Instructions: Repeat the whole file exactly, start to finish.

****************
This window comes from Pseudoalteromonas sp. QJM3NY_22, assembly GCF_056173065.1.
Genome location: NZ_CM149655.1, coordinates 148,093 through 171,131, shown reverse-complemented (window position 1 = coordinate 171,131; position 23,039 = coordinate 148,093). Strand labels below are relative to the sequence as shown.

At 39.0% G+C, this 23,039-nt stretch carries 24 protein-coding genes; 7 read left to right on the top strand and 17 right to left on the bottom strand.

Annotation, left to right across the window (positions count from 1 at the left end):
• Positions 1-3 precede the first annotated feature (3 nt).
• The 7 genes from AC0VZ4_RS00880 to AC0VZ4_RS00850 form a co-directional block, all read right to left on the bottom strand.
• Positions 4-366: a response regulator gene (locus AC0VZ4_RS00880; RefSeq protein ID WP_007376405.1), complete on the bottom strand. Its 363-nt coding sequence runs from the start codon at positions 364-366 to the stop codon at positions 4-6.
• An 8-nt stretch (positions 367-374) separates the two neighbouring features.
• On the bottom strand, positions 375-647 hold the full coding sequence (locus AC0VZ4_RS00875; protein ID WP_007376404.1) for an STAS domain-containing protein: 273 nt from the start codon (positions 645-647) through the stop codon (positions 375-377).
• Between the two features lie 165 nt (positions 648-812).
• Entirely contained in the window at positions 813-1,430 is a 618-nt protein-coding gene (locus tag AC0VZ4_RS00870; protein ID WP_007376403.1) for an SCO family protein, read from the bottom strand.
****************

This window comes from Pseudoalteromonas sp. QJM3NY_22, assembly GCF_056173065.1.
Genome location: NZ_CM149655.1, coordinates 148,093 through 171,131, shown reverse-complemented (window position 1 = coordinate 171,131; position 23,039 = coordinate 148,093). Strand labels below are relative to the sequence as shown.

At 39.0% G+C, this 23,039-nt stretch carries 24 protein-coding genes; 7 read left to right on the top strand and 17 right to left on the bottom strand.

Annotation, left to right across the window (positions count from 1 at the left end):
• Positions 1-3 precede the first annotated feature (3 nt).
• The 7 genes from AC0VZ4_RS00880 to AC0VZ4_RS00850 form a co-directional block, all read right to left on the bottom strand.
• Positions 4-366: a response regulator gene (locus AC0VZ4_RS00880; RefSeq protein ID WP_007376405.1), complete on the bottom strand. Its 363-nt coding sequence runs from the start codon at positions 364-366 to the stop codon at positions 4-6.
• An 8-nt stretch (positions 367-374) separates the two neighbouring features.
• On the bottom strand, positions 375-647 hold the full coding sequence (locus AC0VZ4_RS00875; protein ID WP_007376404.1) for an STAS domain-containing protein: 273 nt from the start codon (positions 645-647) through the stop codon (positions 375-377).
• Between the two features lie 165 nt (positions 648-812).
• Entirely contained in the window at positions 813-1,430 is a 618-nt protein-coding gene (locus tag AC0VZ4_RS00870; protein ID WP_007376403.1) for an SCO family protein, read from the bottom strand.